Since its inception, ad blocking has been fraught with controversy, slammed by publishers, advertisers and marketers (and the IAB’s Randall Rothenberg). As I observed in a previous post, publishers are fighting back against ad blockers on many fronts, but the ad blockers continue to hold their ground.
Publishers and advertisers may have only themselves to blame. Digital pages have been crammed with interruptive, irrelevant ads for so long that it has tipped the tolerance of many users who readily installed ad-blockers in an attempt for some relief.
In October of last year, the IAB issued a mea culpa, admitting that they were partially responsible for the rise of the ad blockers. “Looking back now,” wrote Scott Cunningham, the IAB’s SVP of Technology and Ad Operations, “our scraping of dimes may have cost us in dollars and consumer loyalty…we were so good at it we over-engineered the capabilities of the plumbing laid down by, well, ourselves.”
As if to make up for lost time, the IAB introduced its L.E.A.N. program, which specifies that ads should be a supplement to the user experience and not interrupt it. But is L.E.A.N. too late to stifle the rise of the ad blockers? Ben Williams of Adblock Plus admitted that ad-blocking tech “developed in the wrong way,” likening it to a “blunt” tool designed to fend off the poor practices of advertisers and publishers.
While he was at South by Southwest, Williams expressed his hope that his technology could be more of a “web-customizer.” His predominantly marketing audience protested. In response, he quipped “who gave marketers the right to own the Internet?”
Williams’s question ignores the fact that advertising is by far the largest driver of online media. It might be this willful ignorance that so inflamed the IAB’s President/CEO, Randall Rothenberg, who (despite the IAB’s prior admission) accuses the ad blockers of attempting to “constrict freedom of speech to fit the shackles of their revenue schemes.”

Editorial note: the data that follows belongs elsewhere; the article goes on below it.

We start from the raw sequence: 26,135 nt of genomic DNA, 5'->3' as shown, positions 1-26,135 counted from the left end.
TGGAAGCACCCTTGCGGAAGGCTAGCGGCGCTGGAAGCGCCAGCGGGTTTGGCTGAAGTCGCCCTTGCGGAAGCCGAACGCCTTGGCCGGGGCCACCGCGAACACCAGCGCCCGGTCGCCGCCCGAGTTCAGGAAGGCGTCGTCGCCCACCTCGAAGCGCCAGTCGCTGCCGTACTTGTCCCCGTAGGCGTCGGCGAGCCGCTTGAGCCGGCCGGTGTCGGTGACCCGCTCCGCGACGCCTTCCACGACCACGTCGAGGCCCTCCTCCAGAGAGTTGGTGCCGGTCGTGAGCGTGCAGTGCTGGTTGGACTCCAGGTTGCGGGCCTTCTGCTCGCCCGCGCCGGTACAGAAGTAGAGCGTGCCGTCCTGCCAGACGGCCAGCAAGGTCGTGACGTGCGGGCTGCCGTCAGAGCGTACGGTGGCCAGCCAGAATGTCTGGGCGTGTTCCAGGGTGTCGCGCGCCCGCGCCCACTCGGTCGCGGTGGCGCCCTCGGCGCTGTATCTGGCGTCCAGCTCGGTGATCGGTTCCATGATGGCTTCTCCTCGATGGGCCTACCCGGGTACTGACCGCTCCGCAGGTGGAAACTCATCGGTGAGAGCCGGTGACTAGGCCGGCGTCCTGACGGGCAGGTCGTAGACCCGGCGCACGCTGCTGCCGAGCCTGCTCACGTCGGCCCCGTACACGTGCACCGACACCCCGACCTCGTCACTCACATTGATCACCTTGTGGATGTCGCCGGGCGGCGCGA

The ad blocking war is not over, but it could be if you want it
Such dickering will go on. The ad blocking wars are far from over, and the side you choose likely indicates where your bread is buttered. But ad blockers, marketers and publishers have more in common than is immediately obvious. The central point is creating a good experience for the consumer.
According to a recent eMarketer survey, consumers are not against advertising. Yet for most consumers, digital ads have become so disruptive to their web experience that simple actions such as reading an article or checking MLB box scores has become a nuisance that users just want a less impeded web journey. Matt Minoff, senior VP of Digital Platforms and Strategy at publisher Meredith Digital admits that the rise of ad blocking should be a clarion call for marketers, telling them that users “want their digital experience to be clean and unimpeded, that they want speed and that they are concerned about privacy.”
Relevance above all
It is now incumbent upon both marketers and publishers to create ads that enhance user experience. For b2b especially, this means creating relevant, useful ads and putting them in front of users at the right time.
This could be as easy as creating ads that offer content that supplements a prospect’s research. A well placed white paper, infographic, or video is a boon to your brand. This is where intent data comes in.
Intent data provides in-depth insight into the topics your prospects are researching with and when they are doing that research. This can tell you why your audience clicks your display ad or downloads your piece of content. With this info you can build highly targeted marketing campaigns that rely on real-time information instead of guesswork.
In short, consumers drive business. If b2b marketers are truly listening to and understanding their needs, b2b marketers should transform ads into tools. It’s only then that advertising can regain its power and ultimately, beat the ad blockers at their own game.
For more on how intent can get help you deliver relevant ads at the right time, download our account-based marketing white paper: Account Based Marketing: Targeting with Intent.
Image via photosteve101